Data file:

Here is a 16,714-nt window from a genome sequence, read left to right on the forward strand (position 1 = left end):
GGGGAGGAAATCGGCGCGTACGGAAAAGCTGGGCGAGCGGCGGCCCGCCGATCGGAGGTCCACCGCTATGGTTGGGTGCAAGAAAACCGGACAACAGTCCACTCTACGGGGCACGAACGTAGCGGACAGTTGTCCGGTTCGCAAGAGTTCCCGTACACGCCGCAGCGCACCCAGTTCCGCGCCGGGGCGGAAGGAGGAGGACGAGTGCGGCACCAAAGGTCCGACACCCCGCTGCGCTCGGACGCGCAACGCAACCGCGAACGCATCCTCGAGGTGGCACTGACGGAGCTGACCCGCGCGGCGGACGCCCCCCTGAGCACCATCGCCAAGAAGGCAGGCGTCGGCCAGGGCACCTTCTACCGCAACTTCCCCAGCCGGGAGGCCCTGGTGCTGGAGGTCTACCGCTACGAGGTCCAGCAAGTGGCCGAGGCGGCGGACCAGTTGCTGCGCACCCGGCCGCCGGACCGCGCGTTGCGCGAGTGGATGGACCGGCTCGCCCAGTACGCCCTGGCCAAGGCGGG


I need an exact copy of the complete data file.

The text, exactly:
Here is a 16,714-nt window from a genome sequence, read left to right on the forward strand (position 1 = left end):
GGGGAGGAAATCGGCGCGTACGGAAAAGCTGGGCGAGCGGCGGCCCGCCGATCGGAGGTCCACCGCTATGGTTGGGTGCAAGAAAACCGGACAACAGTCCACTCTACGGGGCACGAACGTAGCGGACAGTTGTCCGGTTCGCAAGAGTTCCCGTACACGCCGCAGCGCACCCAGTTCCGCGCCGGGGCGGAAGGAGGAGGACGAGTGCGGCACCAAAGGTCCGACACCCCGCTGCGCTCGGACGCGCAACGCAACCGCGAACGCATCCTCGAGGTGGCACTGACGGAGCTGACCCGCGCGGCGGACGCCCCCCTGAGCACCATCGCCAAGAAGGCAGGCGTCGGCCAGGGCACCTTCTACCGCAACTTCCCCAGCCGGGAGGCCCTGGTGCTGGAGGTCTACCGCTACGAGGTCCAGCAAGTGGCCGAGGCGGCGGACCAGTTGCTGCGCACCCGGCCGCCGGACCGCGCGTTGCGCGAGTGGATGGACCGGCTCGCCCAGTACGCCCTGGCCAAGGCGGG